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Understanding a Senior Parent's Grief after Loss of Spouse

September 20, 2017


Understanding a Senior Parent’s Grief after Loss of Spouse


We all know that death eventually takes away our loved ones, but knowing that fact doesn’t make it any easier to bear. Your parent lost a spouse, but you lost a parent, making it hard to help them while also helping yourself. People deal with grief and loss in very different ways, so it’s helpful to remember that losing a spouse isn’t the same as losing a parent. However, it is helpful to understand the basics of grief so you can ensure that your parent is headed in the right direction.


Forget the Stages


You’ve likely heard about the stages of grief: denial and isolation, anger, bargaining, depression, and acceptance. While it is beneficial to know what to expect in each stage, take it with a grain of salt. There is no correct order for each stage, and some stages may not ever present themselves. Rather than get caught up with the process, focus on it as a whole. In fact, grief isn’t a process at all – it’s a natural reaction to the loss of a loved one, but for seniors, health problems, loss of independence, and other age-related issues heighten it. Grief can cause physical and mental pain, with some of the most common symptoms being:


·      Difficulty sleeping

·      Loss of appetite

·      Anger at spouse for leaving

·      Problems concentrating

·      Feelings of numbness and shock

·      Personality changes

·      Declining health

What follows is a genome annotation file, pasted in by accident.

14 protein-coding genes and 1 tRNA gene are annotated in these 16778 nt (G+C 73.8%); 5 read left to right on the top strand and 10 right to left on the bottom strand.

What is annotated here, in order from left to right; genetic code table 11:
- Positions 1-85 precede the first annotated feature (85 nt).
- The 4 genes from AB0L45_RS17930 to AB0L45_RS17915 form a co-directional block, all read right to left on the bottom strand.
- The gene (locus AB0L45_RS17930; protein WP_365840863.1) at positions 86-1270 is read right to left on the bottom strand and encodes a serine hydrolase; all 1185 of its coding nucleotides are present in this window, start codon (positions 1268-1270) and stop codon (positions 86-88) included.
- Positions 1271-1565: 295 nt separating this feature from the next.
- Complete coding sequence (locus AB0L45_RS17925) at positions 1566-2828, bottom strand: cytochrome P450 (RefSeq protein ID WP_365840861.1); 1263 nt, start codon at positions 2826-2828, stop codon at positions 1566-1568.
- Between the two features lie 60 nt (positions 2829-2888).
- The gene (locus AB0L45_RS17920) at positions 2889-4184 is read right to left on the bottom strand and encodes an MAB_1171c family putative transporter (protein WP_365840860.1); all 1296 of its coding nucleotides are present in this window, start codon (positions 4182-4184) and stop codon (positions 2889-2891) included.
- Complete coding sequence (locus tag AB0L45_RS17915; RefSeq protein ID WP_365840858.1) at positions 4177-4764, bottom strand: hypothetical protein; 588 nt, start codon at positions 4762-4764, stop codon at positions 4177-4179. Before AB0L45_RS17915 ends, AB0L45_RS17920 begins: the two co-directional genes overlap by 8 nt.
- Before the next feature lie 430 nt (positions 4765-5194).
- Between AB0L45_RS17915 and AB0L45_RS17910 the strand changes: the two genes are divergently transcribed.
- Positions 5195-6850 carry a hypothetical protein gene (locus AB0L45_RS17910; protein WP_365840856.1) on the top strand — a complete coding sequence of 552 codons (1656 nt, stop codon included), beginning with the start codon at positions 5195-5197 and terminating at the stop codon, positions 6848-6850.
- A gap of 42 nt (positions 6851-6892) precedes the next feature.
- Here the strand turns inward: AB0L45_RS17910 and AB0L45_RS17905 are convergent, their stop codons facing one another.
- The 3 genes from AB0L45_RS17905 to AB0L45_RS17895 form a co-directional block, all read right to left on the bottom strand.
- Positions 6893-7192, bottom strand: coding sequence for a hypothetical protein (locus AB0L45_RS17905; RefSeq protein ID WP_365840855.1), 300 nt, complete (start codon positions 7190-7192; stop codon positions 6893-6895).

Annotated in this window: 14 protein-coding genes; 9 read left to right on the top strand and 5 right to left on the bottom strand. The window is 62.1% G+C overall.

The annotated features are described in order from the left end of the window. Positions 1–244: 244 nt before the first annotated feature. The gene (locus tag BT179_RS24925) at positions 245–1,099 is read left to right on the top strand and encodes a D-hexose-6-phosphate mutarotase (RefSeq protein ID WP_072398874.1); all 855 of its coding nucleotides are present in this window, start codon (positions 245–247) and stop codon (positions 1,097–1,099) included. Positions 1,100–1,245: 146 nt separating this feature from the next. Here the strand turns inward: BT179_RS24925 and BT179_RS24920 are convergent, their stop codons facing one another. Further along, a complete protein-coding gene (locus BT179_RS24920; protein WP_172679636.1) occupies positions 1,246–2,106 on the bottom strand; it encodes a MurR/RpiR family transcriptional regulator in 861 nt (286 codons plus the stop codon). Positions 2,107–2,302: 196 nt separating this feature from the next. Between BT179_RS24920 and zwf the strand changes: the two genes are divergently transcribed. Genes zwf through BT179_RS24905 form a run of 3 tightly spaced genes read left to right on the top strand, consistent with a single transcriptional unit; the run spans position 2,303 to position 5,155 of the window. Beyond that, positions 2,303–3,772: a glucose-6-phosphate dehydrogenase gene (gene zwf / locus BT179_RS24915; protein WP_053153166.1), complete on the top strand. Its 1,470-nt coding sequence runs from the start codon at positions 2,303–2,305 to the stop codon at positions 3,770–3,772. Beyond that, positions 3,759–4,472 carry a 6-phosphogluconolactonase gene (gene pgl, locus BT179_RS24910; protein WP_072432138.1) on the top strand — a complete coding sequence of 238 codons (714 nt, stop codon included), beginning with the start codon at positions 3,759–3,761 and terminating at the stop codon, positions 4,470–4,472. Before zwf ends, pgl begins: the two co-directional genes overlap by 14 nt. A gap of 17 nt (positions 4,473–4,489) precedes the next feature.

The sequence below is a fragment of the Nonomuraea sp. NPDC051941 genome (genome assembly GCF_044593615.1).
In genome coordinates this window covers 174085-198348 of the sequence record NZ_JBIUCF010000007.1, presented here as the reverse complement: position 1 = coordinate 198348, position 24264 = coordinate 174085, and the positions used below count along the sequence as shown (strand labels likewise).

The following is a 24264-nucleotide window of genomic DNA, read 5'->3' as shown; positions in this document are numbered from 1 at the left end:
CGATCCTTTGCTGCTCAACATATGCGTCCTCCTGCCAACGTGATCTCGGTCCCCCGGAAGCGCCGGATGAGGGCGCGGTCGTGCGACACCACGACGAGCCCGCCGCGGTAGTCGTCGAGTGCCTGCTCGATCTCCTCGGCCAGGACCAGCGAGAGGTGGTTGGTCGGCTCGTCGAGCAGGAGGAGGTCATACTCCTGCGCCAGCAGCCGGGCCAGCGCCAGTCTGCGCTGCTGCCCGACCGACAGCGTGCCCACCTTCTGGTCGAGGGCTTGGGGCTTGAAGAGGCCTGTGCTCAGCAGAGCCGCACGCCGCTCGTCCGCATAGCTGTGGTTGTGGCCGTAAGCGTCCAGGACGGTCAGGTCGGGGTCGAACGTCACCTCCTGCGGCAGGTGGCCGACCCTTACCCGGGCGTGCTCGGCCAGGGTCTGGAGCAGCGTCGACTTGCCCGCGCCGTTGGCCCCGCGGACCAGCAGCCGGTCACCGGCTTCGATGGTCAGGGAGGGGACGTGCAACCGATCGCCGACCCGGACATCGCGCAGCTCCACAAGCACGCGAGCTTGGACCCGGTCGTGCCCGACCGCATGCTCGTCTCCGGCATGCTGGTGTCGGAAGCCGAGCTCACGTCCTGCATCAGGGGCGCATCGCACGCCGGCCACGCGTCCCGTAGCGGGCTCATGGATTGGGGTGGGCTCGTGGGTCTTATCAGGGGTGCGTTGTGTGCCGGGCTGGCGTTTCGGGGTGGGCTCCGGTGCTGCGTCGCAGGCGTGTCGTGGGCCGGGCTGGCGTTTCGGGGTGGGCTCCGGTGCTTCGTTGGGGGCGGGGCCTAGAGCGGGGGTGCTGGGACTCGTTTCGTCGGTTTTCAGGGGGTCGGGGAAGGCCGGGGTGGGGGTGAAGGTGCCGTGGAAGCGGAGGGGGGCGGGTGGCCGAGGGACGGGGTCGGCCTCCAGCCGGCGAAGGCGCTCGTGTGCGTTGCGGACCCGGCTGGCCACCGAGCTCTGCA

As your parent deals with their varying emotions, encourage positive self-healing such as joining a grief/support group, creating a memorial, writing a letter to the deceased spouse, and embracing the good and bad emotions. Maintaining their health will be a helpful boost in making it through this time, as the added stress can weaken the immune system and lead to depression. Sometimes the grief may become too much to bear, and your loved one may turn to negative methods of coping such as alcohol or drugs regardless of whether or not they have a history of substance abuse. Watch for signs that they have taken a wrong turn and steer them toward healthier coping methods such as yoga, deep breathing, and exercise.


Focus on Specifics


Grief is a huge beast to tackle, so focus on specific issues or problems as they arise to offer maximum support. Start by giving your parent room to grieve properly. Encourage them to seek out the support of others who have lost a spouse, giving them a chance to talk with someone who understands what they are going through. Your parent may find it helpful to talk with you and reminisce, but keep in mind that the relationship you had with the deceased is very different, and some of the feelings and emotions you experience won’t necessarily match up. This is both expected and normal. Perhaps you could find a parent-child grief group so that the two of you can learn ways to help each other. If you find that your parent is shying away from social situations, ease them back into it by planning events the two of you can look forward to such as a pizza party with the grandkids or listening to a jazz band at the local park.


One of the common symptoms of grief and old age is forgetfulness or difficulty completing routine tasks such as cooking dinner or driving to the store. To ease this new challenge, consider hiring transportation, companionship, or home care. Caregiving is a full-time job, and with the responsibility of taking care of your own family, you might not be able to give your parent your full attention. Hiring help ensures that your parent always gets the help they need, whether it’s something simple like running errands or playing games, or something a little more hands-on such as housekeeping, meal prep, or medication reminders.


This is a hard time for both you and your parent, but there are several ways you can help your parent now that they find themselves suddenly alone and vulnerable. Help them work through their grief in positive ways, and implement strategies to make their daily life and yours a little bit easier. Don’t forget to take care of yourself too, and seek out the help and support you need to continue to be there for the ones who need you most.




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